A vision of a lighter Africa
Stability in Central Africa will allow for the fast-tracking
of the multi-billion dollar Grand Inga Hydro electric
Project, which will see the development of what has
been dubbed the biggest power plant in the world.
It appears that the massive project, which is seen as a beacon of
hope for Africa, is already beginning to influence foreign policy
on the continent. The DRC is potentially Africa’s wealthiest nation,
with massive deposits of gold, diamonds, copper, uranium
and other minerals. With these wealth deposits the country is
seen as a major catalyst for growth and development in Africa.
The Inga project will see the construction of a 3 000 MW
hydro-electric power generation plant at the Grand Inga Falls
on the banks of the Congo river. The river drops 100 metres,
promising huge amounts of energy for powering turbines. The
Grand Inga hydroelectric project is expected to generate 40 000
megawatts of electricity.
Political turmoil in the
Democratic Republic of Congo
(DRC) is being seen as delaying what could be the biggest
project ever undertaken by the New Partnership for
Africa’s Development (Nepad). However, African leaders
are on top of developments, moving behind the scenes
to ensure peace in the central African state.
Eskom has not been shy to announce its intentions to take a
leadership position in this project. Reuel Khoza, the chairman of
Eskom, is leading this latest quest to light up Africa. “We (Africans)
actually gave to humanity the first signs of civilisation, but
we actually did get overtaken. Now the challenge facing Africa
is to catch up and catch up substantively. All that is required is
the requisite political will and the leadership that will make sure
that we don’t develop incrementally, but actually leapfrog into
the 21st century. And develop Africa in a concerted fashion. In
a fashion that says we shall not be a follower. We shall be a coleader
at worst”, says
Eskom is clear that it needs the Inga project for additional
capacity and to will provide linkages to the western corridor. It is
expected that the project will be jointly owned and operated by
the power utilities in Angola, Namibia, Botswana, South Africa
and the DRC. Energy ministers from these countries are said to
be close to finalising an agreement.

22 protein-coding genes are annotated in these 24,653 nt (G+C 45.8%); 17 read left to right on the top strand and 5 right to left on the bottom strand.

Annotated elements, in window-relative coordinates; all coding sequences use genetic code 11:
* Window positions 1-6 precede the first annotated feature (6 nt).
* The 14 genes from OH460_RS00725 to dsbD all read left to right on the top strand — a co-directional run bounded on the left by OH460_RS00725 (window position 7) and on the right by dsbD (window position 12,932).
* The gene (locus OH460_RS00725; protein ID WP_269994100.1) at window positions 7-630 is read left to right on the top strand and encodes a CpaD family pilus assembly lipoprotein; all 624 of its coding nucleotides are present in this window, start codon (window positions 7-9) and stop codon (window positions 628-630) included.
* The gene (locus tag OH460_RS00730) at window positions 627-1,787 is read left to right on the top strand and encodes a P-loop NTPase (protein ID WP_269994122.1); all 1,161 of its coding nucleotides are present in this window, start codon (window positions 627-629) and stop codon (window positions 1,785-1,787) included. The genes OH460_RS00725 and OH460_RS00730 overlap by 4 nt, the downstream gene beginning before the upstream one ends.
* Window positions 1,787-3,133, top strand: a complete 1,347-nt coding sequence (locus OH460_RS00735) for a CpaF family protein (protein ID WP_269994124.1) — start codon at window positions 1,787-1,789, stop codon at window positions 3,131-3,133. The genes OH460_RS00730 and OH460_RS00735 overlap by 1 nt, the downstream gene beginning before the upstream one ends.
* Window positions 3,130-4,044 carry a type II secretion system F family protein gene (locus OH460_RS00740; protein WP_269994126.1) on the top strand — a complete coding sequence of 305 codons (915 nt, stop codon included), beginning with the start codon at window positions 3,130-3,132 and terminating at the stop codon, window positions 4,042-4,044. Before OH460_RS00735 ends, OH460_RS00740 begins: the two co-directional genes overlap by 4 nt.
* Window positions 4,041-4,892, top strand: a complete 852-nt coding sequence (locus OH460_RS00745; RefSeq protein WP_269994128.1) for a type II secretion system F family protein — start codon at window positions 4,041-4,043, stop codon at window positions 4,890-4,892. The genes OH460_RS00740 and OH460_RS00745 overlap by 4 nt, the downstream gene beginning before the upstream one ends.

With Southern Africa’s electricity capacity expected to outstrip
demand by 2008, the Grand Inga Falls project has become
an emergency. The governments and the major shareholder,
Eskom, want it developed by 2008. If analysts forecasts that
Africa will require an additional 60 000 MW by 2030 to satisfy
demand, then the project will become even more critical for
Thulani Gcabashe, the Chief Executive of Eskom, says the
group has a policy to diversify its sources of energy as far as
possible. Currently, coal accounts for the largest primary source
of energy, at 90% of Eskom’s generation,
followed by hydro and
“In Hydra, there’s not much further potential within South
Africa, but outside South Africa there’s a potential on the
Zambezi, both in Zambia and Mozambique. There’s a potential
in Congo, DRC at Inga, where in fact there’s 40 000 MW of potential
that is there. Then nuclear is part of our suite of primary
sources of energy going forward.”
The Inga project is the brainchild of Eskom, which is ranked
among the top five energy utilities in the world. Eskom plans to
connect the plant to a continent-wide electricity grid. Currently,
Eskom buys the bulk of its power from the Cahora Bassa Dam
on the Zambezi River in Mozambique.
Eskom Enterprises, the driver of Eskom’s businesses across
the continent, is currently involved in the electricity sectors
of about 31 African nations. Its role in owning and operating
hydropower projects is growing. The group is buying up existing
dams, and in other cases it is proposing to
help finance or buy
the electricity from new dams.
Already three American Banks are said to be interested in
funding the Grand Inga Power plant, largely because of the
potential to export electricity to Europe, via Spain. The first
power lines would link the plant to South Africa via Angola and
Namibia, a distance of some 3000 km. As a follow-up, it could
go 4000km north through the Central African Republic and Sudan
to Egypt. Nigeria wants to take Inga power to West Africa.
Eskom is already talking about exporting power to Europe.
The World Bank is advising the DRC government on its
hydro power capacity. A survey undertaken by auditing firm
PriceWaterhouseCoopers (PwC) among Chief Executives of
power utilities in Southern Africa suggests that most believe
that NEPAD will encourage co-operation and the formation of
a common power pool. According to Stanley Subramoney, the
Deputy CEO of PwC Southern Africa, this is good news for foreign
in the region.
The Utilities Global Survey 2004 also suggests that hydropower
is considered to have the greatest potential on competitive
electricity pricing. The report suggests that “while there are
limited reserves in the region, benefits can be drawn from the
Congo river, through the centre of Africa”.
Construction was expected to begin in 2003, but instability in
the region has scuppered these plans. Now, all hopes are pinned
down on next year’s promised elections in the DRC, which are
expected to bring peace and stability in the region. Already,
there is hope, as President Josef Kabila has worked hard to stabilise
the country following his father’s death.
But there are other concerns. The Botswana Daily news has
quoted its Minerals and Energy Minister as saying the project
hangs in the balance because the DRC government wants a bigger
slice of the share as the host nation. The DRC is said to be
asking for more than just the 20%
stake that is supposed to be
spread equitably amongst the 5 nations involved.
Barring any major political instability, the Grand Inga Project
might just be the only hope for a lighter Africa, come 2008.
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